This is our first review from G.G. Graham. You can find her on Twitter @msmidnightmovie. Be sure to give her a follow, and check out Midnight Movie Monster for more of her content. Please give her a warm welcome, as we hope this will be the first review of many to come!
In the 14th century, the Knight Templars, composed of a group of Satan worshipers, are captured during an unholy ritual and brutally murdered by locals.
Title: Curse of the Blind Dead | Director: Raffaele Picchio | Runtime: 1 hr 27 min | Genre: Horror | Language: English | Release Year: 2021 | Source: Screener received for review consideration. | Unstarred Review | Content warnings at the end of the review.
Of all of the horror properties that could possibly be up for a reboot, Amando de Ossorio’s Tombs Of The Blind Dead series is actually a pretty solid choice. The reimagining of the real life ancient order of the Knights Templar is a far more interesting than average origin for cinematic tales of the lurking undead. The historical angle also allows for a built in sideline into creature feature sort of territory.
While returns diminished over the run of the original films, there was an effectively eerie and atmospheric quality that could be accomplished on a comparatively small budget. The series has enough of a cult following to drive ticket sales, but not such a huge one as to automatically doom any reboot attempts to a losing battle with viewer nostalgia. Plus, the conceptual and visual possibilities of revenant knights riding in on undead horses is an easy crowd pleaser that can paper over a lot of other flaws.
Curse Of The Blind Dead starts off on the right foot, with the opener establishing the basic mythos for viewers unfamiliar with it. The devotees of the occult faith practiced by the Templars are interrupted in the midst of a ritual human sacrifice. The obligatory mob of (rightfully) angry villagers blinds the knights, before burning them at the stake as murderous heretics. The knights promise to return to finish the job, and the curse of the title is effectively established. That’s all of the costume closet period piece related fun there is to be had. There’s a massive time jump post the opening credits sequence, which look uncannily like a promo reel for American Horror Story: Medieval (End) Times.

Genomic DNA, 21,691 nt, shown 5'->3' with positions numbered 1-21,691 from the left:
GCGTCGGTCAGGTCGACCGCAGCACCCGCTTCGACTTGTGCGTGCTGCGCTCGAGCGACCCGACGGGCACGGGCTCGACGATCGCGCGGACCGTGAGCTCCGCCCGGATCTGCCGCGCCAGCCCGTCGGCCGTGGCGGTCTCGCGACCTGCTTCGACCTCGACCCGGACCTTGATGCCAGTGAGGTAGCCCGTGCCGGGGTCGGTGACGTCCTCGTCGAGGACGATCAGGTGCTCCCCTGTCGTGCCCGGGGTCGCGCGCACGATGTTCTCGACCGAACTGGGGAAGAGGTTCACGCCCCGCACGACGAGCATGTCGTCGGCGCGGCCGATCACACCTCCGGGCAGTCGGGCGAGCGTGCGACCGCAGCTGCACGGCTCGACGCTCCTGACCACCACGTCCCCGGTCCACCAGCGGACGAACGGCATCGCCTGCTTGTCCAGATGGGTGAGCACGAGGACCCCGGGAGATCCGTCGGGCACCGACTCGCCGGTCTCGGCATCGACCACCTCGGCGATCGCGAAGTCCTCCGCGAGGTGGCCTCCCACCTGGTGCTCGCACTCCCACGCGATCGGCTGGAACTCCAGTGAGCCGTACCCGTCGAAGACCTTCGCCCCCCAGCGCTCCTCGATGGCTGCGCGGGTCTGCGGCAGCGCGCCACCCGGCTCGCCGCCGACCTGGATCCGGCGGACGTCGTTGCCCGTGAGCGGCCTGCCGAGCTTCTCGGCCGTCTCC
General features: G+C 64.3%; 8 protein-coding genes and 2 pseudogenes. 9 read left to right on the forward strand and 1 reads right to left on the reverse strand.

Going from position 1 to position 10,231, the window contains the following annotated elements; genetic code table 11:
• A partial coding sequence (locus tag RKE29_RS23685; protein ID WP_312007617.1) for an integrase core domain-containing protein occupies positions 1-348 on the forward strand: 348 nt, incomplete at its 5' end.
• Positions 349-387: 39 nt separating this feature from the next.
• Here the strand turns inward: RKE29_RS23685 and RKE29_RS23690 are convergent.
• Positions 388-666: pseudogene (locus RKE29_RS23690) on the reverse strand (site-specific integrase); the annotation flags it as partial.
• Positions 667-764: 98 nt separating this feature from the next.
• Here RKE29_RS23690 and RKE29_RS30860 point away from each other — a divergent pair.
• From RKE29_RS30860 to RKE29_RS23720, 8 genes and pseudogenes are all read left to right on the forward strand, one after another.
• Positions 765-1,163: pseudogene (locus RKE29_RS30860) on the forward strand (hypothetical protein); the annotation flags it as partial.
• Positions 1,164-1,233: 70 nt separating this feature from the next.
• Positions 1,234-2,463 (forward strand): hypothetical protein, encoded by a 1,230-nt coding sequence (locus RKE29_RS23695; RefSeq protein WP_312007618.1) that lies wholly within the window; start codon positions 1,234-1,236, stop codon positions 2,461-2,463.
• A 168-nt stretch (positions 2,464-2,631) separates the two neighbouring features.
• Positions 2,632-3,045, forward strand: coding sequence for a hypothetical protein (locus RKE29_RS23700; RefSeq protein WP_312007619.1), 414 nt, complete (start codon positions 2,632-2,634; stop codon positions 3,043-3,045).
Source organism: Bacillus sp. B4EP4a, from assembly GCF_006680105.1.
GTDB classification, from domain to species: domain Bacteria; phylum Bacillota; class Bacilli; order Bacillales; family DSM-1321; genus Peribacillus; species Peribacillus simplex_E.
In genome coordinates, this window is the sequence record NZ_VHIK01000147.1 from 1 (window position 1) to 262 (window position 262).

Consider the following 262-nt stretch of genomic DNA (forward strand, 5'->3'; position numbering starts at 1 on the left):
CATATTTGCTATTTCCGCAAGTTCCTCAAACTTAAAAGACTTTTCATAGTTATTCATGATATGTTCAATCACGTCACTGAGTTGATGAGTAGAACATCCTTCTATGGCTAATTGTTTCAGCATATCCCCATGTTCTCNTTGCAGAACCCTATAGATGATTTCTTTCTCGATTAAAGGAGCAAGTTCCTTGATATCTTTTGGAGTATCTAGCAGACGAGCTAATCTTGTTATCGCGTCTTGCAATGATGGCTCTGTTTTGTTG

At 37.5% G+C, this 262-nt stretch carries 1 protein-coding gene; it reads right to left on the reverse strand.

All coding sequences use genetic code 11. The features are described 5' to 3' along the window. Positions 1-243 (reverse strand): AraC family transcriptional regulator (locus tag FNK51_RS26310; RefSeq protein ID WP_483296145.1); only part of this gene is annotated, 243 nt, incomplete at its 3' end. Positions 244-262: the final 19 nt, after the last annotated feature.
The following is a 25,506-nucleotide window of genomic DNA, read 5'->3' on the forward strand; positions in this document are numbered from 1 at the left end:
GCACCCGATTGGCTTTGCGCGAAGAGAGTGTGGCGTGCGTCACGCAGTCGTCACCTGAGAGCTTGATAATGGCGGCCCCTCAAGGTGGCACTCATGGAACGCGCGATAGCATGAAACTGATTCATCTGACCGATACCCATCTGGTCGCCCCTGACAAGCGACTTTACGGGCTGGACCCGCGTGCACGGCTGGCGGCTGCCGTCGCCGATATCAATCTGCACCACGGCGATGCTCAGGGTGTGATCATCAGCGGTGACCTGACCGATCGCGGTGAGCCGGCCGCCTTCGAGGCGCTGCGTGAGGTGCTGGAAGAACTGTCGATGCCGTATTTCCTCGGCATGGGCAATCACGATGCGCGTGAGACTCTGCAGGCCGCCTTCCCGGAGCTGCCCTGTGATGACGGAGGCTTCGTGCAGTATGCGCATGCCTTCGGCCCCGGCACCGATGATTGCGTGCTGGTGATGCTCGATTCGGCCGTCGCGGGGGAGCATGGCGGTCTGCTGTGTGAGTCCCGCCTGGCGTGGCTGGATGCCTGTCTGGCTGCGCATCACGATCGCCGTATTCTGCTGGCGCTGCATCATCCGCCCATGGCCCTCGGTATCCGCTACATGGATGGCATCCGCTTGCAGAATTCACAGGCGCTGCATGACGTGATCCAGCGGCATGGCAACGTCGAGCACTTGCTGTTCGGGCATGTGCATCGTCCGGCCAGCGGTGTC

Michael (Aaron Stielstra) and the heavily pregnant Lily (Alice Zanini) are a father daughter duo, wandering what the radio and the inset shots of oddly colored skies tell us is a post apocalyptic landscape, in search of survivors and shelter. When accosted in the forest by violent bandits, mysterious strangers come to the rescue. The strangers also offer the pair respite in their nearby “fortress”, where there is a small community.
Anyone who has seen at least 3 episodes of The Walking Dead can likely tell where this is going. Just in case you haven’t, the community leaders spout odd religious philosophies, are very fixated on the pregnant Lily, and are ever so subtly named Kain (Micky Ray Martin) and Abel (Bill Hutchens). If you are somehow still lost, Abel fancies himself the priest of an unspecified order, and sports an eyepatch.
In all fairness, the original films also skated along on the thinnest of plots, but had plenty of audio visual style to spare, with psychedelic slow motion shots of the knights in action and a soundtrack that was a haunting mix of gregorian chants, guttural moans and more traditional music cues.
Curse abandons that mod groove for the grimy color palette, slightly shaky camera and industrial throb of early 00’s torture porn. The more violent set pieces are minor breaks from the monotony, but don’t do nearly enough to ease the tedium of underwritten characters bickering as they plod toward foregone narrative conclusions. The knights themselves don’t even show up until nearly the mid point of the movie, and their screen time is unfortunately brief.
It would almost be a better viewing experience if something in this film had enough ambition to be memorably terrible, rather than just derivative. The visual direction, cinematography, and sound design are a bit dated, but adequate. The actors are all doing their best with how little there is to work with in terms of both plot and characterization. The gore and creature effects look decent for the price point.
Writer/director Raffaele Picchio has gone on record regarding his love of both the original Blind Dead series, and horror in general. Yet for all of his passion, his direction and script don’t seem to have a strong handle on why people enjoy any of the elements he’s incorporated here, which are mistranslated to the point of blandness. No one watches The Walking Dead for aimless wandering about in derelict buildings and woods, without the addendum of complex character development. No one watches AHS for the overly stylized credits, or turns on torture porn to see the occasional spot of gore between endless scenes of talky exposition.
Most critically of all, no one watches a reboot of the Blind Dead series to have the Knights Templar appear and disappear from the film in roughly 25 minutes, to make more room for a meandering coda clearly meant to tease a sequel. Thankfully for both the film’s characters and the viewing audience, I don’t see much risk of that happening.
G.G. Graham is a cult film cryptid, horror hag and exploitation film explorer of the dusty and disreputable corners of cinema history. As a street preacher for Z grade cinema, G.G. writes for multiple genre film sites. She is also the head midnight movie monster over at www.midnightmoviemonster.com and can be followed on Twitter @msmidnightmovie.